Original Language Title: Nomadías. El cine de Marilú Maillet, Valeria Sarmiento y Angelina Vázquez
Edited by Elizabeth Ramírez-Soto and Catalina Donoso-Pinto
Metales Pesados, 2016
Reviewed by Isabel Seguí
Recovering the overshadowed participation of women in Latin American cinema is an urgent task. The volume Nomadías, edited by Elizabeth Ramírez and Catalina Donoso, takes up this work by carefully compiling several essays, interviews, and archive materials devoted to three Chilean women filmmakers: Marilú Mallet (1944), Valeria Sarmiento (1948) and Angelina Vázquez (1948).
Beyond their personal and artistic differences, a common event unites the three directors: the 11 September 1973 military coup d’etat that overthrew Salvador Allende’s government and forced the filmmakers, and many other Chileans, into exile. Following from the term ‘nomadic subject’, elaborated by the feminist theorist Rosi Braidotti, the compilers make, not metaphorical, but embodied use of this concept. They interpret the nomadic life and corpus of work of the filmmakers as: 1) ‘a rebellion against the patriarchal discourses’, 2) a reaction before the political ‘ought to be’ in the context of the Latin American left, 3) a contestation against the cinematographic genres, and 4) a negation to ‘what is expected from Latin American cinema’ (p.32). These four points define the radicalism of the cinematic practices of Mallet, Sarmiento and Vázquez.
The artists were able to free themselves from political, social and cultural conventions through the creation of personal, intimate and sophisticated filmic languages, based on an honest subjective search. The diverse formal and ideological quest of the three authors translates into cinematic products that subtly and efficiently portray the precarious balance in which women are located in a habitually hostile world, but also the intimate certainty they feel, and their determination. To communicate that complexity, Mallet, Sarmiento, and Vázquez overcome the ideological and formal boundaries established by patriarchal symbolic frames. They further reject external expectations regarding Latin American cinema —both Eurocentric and autochthonous— offering unexpected nomadic readings on several topics, from space (public and private), to personal relations to national identity, and so on.
Given the manifest absence of female filmmakers in most histories of Latin American cinema, both continental and national, the book is proposed by its publishers not only as a collection of essays but as a ‘rescue work.’ For that, they translate an article by Brenda Longfellow published in 1984 about the feminist language of Marilú Mallet’s docu-drama Journal Inachevé (Unfinished Journal, Canada, 1982), as well as a conversation by Zuzana M. Pick with Angelina Vázquez in 1981. The final part of the book comprises of an edited transcription of another conversation with Mallet and Vázquez carried out by the editors during the retrospective dedicated to the three filmmakers at Valdivia Film Festival in 2013, as well as an interview with Valeria Sarmiento by Ian Christie. The volume is completed with an impressive dossier that includes photographs, posters, and other documents.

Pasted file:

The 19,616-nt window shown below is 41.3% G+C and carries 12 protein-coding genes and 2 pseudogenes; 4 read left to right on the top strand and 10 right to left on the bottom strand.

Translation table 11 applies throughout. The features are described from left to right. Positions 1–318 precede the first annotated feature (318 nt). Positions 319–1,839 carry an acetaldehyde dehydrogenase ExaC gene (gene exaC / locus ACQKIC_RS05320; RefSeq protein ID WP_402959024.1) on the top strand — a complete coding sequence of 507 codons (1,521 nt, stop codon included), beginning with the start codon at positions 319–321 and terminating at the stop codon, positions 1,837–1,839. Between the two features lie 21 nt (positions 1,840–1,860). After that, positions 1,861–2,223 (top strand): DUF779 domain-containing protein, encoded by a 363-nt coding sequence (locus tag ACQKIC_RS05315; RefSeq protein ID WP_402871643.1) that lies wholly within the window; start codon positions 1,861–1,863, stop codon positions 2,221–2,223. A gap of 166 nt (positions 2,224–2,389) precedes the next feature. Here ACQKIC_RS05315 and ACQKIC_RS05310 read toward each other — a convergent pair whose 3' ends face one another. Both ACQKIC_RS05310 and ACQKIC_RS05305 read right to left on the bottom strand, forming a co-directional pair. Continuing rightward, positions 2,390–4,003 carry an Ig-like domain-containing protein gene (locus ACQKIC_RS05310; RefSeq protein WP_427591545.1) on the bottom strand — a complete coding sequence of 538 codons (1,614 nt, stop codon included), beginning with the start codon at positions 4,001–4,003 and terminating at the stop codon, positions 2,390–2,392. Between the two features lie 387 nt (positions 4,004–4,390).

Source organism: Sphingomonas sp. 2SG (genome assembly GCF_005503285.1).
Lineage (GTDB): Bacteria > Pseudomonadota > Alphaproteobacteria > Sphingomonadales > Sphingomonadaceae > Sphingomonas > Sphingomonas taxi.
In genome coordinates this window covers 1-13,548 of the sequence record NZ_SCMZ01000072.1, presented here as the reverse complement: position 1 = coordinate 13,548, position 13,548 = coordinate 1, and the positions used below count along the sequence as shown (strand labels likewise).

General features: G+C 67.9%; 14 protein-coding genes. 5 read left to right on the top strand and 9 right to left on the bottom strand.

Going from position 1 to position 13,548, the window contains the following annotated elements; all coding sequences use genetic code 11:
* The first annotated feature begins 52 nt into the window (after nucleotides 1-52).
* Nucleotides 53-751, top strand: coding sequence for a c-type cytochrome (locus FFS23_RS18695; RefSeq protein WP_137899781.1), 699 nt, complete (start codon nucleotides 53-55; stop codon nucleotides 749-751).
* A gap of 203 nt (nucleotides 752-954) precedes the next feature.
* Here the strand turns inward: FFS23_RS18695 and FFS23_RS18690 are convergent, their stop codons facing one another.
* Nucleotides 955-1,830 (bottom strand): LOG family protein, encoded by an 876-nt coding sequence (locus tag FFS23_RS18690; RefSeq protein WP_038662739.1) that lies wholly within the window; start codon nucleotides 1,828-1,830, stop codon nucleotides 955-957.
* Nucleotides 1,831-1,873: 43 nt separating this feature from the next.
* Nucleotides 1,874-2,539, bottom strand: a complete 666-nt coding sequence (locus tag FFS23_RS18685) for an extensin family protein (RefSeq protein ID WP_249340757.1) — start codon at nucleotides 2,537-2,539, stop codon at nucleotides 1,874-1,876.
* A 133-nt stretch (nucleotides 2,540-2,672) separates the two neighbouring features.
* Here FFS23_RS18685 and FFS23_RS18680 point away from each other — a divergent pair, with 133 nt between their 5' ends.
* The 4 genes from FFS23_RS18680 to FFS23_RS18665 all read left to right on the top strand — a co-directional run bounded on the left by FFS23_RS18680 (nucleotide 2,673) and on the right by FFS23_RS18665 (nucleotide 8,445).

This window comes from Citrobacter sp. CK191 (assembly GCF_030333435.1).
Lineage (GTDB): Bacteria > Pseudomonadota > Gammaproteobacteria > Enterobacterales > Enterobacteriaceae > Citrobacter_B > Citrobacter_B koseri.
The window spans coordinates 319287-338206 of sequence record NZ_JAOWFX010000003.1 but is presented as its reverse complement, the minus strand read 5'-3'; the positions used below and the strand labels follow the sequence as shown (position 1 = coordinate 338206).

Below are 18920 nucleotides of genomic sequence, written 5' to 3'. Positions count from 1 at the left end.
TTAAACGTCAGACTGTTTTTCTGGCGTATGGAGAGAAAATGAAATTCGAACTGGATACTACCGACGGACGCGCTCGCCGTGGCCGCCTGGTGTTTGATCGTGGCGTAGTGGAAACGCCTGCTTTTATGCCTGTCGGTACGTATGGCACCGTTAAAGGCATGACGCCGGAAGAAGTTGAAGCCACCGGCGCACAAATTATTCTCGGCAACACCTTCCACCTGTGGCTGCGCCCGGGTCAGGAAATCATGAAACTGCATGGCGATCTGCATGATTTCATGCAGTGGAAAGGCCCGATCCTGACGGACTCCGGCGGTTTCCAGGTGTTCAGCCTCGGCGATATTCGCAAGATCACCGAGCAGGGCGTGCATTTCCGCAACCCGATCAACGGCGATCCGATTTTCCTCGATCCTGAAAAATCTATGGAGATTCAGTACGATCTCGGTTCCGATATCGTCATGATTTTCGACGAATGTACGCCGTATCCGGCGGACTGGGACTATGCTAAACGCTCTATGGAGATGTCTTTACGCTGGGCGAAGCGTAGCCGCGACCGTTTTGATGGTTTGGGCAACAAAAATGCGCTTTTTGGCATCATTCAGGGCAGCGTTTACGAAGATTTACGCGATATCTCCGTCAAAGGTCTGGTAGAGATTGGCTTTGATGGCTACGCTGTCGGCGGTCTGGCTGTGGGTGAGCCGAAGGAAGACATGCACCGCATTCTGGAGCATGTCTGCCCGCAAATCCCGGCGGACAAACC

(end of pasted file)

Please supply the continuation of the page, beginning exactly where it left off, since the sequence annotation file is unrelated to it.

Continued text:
While introducing these oral and archival pieces into the conversation, the bulk of the book is devoted to new essays presented through a rhythmic arrangement: three authors and three articles dedicated to each. In the first part on Marilú Mallet, in addition to the aforementioned classic article by Longfellow, José Miguel Palacios presents a personal piece that reflects Mallet’s cinematic sensibility. Paola Margulis’ essay interprets space and time in two Mallet films separated by more than twenty years, Journal inachevé and La cueca sola (Canada, 2003).
In the section on Valeria Sarmiento there is a piece by Valeria de los Ríos about the documentary El hombre cuando es hombre (A Man, When He Is a Man, Germany, 1982); an essay by Vania Barraza on Sarmiento’s use of the melodramatic genre; and another by Monica Ríos on the utilization of the archives in two of her best-known feature films Amelia Lopes O’Neill (France, Switzerland, Spain, 1990) and Secretos (Chile, 2008).
In the third part of the book, Laura Senio Blair, after a biofilmographic review, discusses three films by Angelina Vázquez Dos años en Finlandia (Finland, 1975), Así nace un desaparecido (Finland, 1977) and Gracias a la vida (Finland, 1980). Alongside this, Elizabeth Ramírez offers an in-depth interpretation of the use of musical numbers as a radical aesthetic option in the documentary Presencia Lejana (Finland, 1982). The final piece is the conversation, mentioned above, of Vázquez with Zuzana M. Pick in Pesaro in 1981.
To conclude, I would like to emphasise the careful editing work of this volume. It conveys passion, critical sense and honesty. Elizabeth Ramírez and Catalina Donoso have edited this book in the same loving way in which Mallet, Sarmiento, and Vázquez produce their films. The volume is also political in its aim. The compilers publically draw attention to the apparent disinterest that Chilean academic and cultural institutions have shown in Mallet, Sarmiento, and Vázquez, which is impossible to justify in light of the quality and importance of their work (p.27).
The structure of Ramirez and Donoso’s book is beautifully balanced and the content absolutely relevant. Its rationale, quality, and rigor represent a step forward not only for the inclusion of women filmmakers in Chilean history, but also —I would like to think— for the ongoing collective process of reviewing and rewriting Latin American cinema history from a non-patriarchal point of view.